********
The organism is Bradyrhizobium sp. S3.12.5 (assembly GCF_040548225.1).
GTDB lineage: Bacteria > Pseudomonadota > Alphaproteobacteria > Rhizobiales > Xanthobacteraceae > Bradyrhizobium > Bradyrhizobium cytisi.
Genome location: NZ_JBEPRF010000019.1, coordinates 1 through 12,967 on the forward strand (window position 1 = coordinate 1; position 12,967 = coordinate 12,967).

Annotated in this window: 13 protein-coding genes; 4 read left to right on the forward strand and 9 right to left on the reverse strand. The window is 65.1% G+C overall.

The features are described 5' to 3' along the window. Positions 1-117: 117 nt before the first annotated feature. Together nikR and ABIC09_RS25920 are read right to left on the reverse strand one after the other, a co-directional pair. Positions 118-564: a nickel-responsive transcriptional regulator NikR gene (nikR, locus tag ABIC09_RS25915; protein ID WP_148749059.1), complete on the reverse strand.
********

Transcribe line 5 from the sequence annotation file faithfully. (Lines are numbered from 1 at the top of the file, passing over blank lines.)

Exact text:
The features are described 5' to 3' along the window. Positions 1-117: 117 nt before the first annotated feature. Together nikR and ABIC09_RS25920 are read right to left on the reverse strand one after the other, a co-directional pair. Positions 118-564: a nickel-responsive transcriptional regulator NikR gene (nikR, locus tag ABIC09_RS25915; protein ID WP_148749059.1), complete on the reverse strand.